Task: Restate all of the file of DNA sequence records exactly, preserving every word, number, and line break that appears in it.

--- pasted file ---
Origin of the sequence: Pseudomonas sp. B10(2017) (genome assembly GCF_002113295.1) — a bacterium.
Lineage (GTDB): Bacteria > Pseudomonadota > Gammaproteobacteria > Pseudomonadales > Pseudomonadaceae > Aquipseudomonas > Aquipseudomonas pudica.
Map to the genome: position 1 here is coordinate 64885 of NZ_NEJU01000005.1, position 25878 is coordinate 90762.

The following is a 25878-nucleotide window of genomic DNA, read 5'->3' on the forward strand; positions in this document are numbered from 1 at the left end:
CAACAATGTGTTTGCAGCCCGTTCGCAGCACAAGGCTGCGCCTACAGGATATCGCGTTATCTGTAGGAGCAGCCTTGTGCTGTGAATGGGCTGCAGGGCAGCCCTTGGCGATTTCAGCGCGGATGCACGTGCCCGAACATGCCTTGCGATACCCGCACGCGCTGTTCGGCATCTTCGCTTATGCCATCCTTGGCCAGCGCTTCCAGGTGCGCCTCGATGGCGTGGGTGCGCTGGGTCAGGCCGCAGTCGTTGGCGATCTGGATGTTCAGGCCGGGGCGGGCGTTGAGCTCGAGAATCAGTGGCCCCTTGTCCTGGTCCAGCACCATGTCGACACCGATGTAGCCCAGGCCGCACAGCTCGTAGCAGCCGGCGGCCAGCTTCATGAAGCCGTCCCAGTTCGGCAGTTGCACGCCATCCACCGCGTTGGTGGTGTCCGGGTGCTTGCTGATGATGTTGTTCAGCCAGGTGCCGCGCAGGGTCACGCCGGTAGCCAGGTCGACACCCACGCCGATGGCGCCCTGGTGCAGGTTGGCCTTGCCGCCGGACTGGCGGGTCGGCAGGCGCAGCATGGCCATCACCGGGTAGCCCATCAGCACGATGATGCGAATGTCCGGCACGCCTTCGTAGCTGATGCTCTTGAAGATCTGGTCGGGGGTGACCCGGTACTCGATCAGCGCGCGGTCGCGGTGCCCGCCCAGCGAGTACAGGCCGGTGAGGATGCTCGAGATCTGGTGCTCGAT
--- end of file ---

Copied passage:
Origin of the sequence: Pseudomonas sp. B10(2017) (genome assembly GCF_002113295.1) — a bacterium.
Lineage (GTDB): Bacteria > Pseudomonadota > Gammaproteobacteria > Pseudomonadales > Pseudomonadaceae > Aquipseudomonas > Aquipseudomonas pudica.
Map to the genome: position 1 here is coordinate 64885 of NZ_NEJU01000005.1, position 25878 is coordinate 90762.

The following is a 25878-nucleotide window of genomic DNA, read 5'->3' on the forward strand; positions in this document are numbered from 1 at the left end:
CAACAATGTGTTTGCAGCCCGTTCGCAGCACAAGGCTGCGCCTACAGGATATCGCGTTATCTGTAGGAGCAGCCTTGTGCTGTGAATGGGCTGCAGGGCAGCCCTTGGCGATTTCAGCGCGGATGCACGTGCCCGAACATGCCTTGCGATACCCGCACGCGCTGTTCGGCATCTTCGCTTATGCCATCCTTGGCCAGCGCTTCCAGGTGCGCCTCGATGGCGTGGGTGCGCTGGGTCAGGCCGCAGTCGTTGGCGATCTGGATGTTCAGGCCGGGGCGGGCGTTGAGCTCGAGAATCAGTGGCCCCTTGTCCTGGTCCAGCACCATGTCGACACCGATGTAGCCCAGGCCGCACAGCTCGTAGCAGCCGGCGGCCAGCTTCATGAAGCCGTCCCAGTTCGGCAGTTGCACGCCATCCACCGCGTTGGTGGTGTCCGGGTGCTTGCTGATGATGTTGTTCAGCCAGGTGCCGCGCAGGGTCACGCCGGTAGCCAGGTCGACACCCACGCCGATGGCGCCCTGGTGCAGGTTGGCCTTGCCGCCGGACTGGCGGGTCGGCAGGCGCAGCATGGCCATCACCGGGTAGCCCATCAGCACGATGATGCGAATGTCCGGCACGCCTTCGTAGCTGATGCTCTTGAAGATCTGGTCGGGGGTGACCCGGTACTCGATCAGCGCGCGGTCGCGGTGCCCGCCCAGCGAGTACAGGCCGGTGAGGATGCTCGAGATCTGGTGCTCGAT